I think I'm kind of in the same boat as you. I too would say I am at an intermediate level and find that my biggest barrier is vocabulary. I think some people acquire vocabulary easily, I find that I had an easy time with the grammar, but have a harder time growing my vocabulary (probably mostly because there is just way more vocabulary to be learned than there are paradigms).
The problem of a limited vocabulary is a bit of a catch-22. It is said that the best way to increase your vocabulary is to read a lot and read widely. But if your vocabulary is limited, then you are not able to read widely. If it takes me an hour to read a page of text, then I can't easily read a very large quantity of text. And if I have to look up several words in a sentence, then I don't really get an intuitive, contextual feel for the use of the word.
So I feel that, at my stage, I have to augment my reading with a lot of flash-card drills. One thing that has been useful for me is the dissertation by Paul Diederich (at http://users.erols.com/whitaker/freq.htm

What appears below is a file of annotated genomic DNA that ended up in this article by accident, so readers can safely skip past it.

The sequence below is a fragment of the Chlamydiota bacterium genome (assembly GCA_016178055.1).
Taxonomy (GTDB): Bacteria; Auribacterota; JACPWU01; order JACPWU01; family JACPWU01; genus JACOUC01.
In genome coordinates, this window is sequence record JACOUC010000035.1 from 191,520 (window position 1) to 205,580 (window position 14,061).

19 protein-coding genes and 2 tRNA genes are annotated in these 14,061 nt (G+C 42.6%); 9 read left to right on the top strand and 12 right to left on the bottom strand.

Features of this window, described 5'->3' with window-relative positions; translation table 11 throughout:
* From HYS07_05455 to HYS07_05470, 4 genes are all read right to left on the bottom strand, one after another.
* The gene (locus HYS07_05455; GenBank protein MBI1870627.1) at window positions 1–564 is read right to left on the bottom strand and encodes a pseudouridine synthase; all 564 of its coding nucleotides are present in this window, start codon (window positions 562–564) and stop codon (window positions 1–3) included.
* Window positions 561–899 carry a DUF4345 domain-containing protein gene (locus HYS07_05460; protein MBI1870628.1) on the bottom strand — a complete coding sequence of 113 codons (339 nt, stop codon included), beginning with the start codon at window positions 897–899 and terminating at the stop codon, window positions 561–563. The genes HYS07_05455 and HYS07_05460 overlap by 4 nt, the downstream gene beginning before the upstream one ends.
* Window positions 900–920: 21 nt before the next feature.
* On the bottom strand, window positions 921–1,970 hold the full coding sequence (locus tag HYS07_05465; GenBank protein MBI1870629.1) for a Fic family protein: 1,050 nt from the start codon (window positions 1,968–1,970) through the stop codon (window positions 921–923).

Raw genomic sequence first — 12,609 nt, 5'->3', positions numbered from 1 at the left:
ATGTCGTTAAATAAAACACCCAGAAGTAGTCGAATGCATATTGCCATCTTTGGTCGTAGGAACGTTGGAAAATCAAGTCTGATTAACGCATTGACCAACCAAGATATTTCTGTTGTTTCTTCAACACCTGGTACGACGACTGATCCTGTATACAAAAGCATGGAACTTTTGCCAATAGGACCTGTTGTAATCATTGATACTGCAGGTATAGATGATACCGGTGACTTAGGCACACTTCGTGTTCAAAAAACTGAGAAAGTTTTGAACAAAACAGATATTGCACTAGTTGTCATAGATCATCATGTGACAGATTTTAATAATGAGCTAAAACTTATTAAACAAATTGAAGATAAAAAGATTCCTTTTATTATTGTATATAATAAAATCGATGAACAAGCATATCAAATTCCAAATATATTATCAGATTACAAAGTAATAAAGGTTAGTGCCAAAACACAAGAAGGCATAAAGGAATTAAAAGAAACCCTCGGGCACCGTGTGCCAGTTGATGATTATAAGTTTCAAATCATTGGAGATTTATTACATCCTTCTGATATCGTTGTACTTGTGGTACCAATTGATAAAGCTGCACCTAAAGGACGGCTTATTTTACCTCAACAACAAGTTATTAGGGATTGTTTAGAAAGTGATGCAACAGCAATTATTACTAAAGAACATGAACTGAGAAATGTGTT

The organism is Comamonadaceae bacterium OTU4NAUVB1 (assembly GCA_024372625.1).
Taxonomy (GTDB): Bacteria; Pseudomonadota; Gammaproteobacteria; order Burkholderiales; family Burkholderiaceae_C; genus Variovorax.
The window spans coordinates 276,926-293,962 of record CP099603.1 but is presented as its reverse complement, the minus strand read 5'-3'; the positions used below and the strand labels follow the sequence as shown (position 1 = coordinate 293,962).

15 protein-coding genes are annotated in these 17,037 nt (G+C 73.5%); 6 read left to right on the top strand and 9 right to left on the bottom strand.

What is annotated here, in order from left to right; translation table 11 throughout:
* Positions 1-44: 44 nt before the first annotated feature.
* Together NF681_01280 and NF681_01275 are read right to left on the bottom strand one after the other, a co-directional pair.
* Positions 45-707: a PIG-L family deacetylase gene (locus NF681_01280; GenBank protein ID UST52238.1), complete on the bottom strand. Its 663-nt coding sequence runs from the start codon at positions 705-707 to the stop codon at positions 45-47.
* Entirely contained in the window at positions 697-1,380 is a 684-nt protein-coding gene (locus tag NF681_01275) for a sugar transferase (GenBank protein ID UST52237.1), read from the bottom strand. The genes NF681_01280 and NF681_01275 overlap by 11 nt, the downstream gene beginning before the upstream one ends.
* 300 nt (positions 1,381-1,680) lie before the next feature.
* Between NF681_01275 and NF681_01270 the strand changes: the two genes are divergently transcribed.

). It has some interesting information about Latin vocabulary and it has a "Recommended Basic Vocabulary" and list of the 4000-some most common words, listed along with their frequency of occurrence.
One thing I have been doing is to maintain a spreadsheet of "words I don't know." Every time, in my reading, that I come across a word I have to look up, I add it to the list in my spreadsheet, if it isn't in there already. Then I enter the frequency of occurrence from Diederich's list (if it's on that list). If its a word that I encounter multiple times, then I increase the frequency number in my spreadsheet. Then every day I spend time doing flashcard drills for (and reviewing for a week or two) the most frequent words in my spreadsheet. I try to add about 6 new words to my vocabulary from the spreadsheet every day (and review previous flashcards a lot). That ends up being about 30-45 minutes per day of doing vocabulary flashcards. It would be less if I did fewer than 6 new words per day.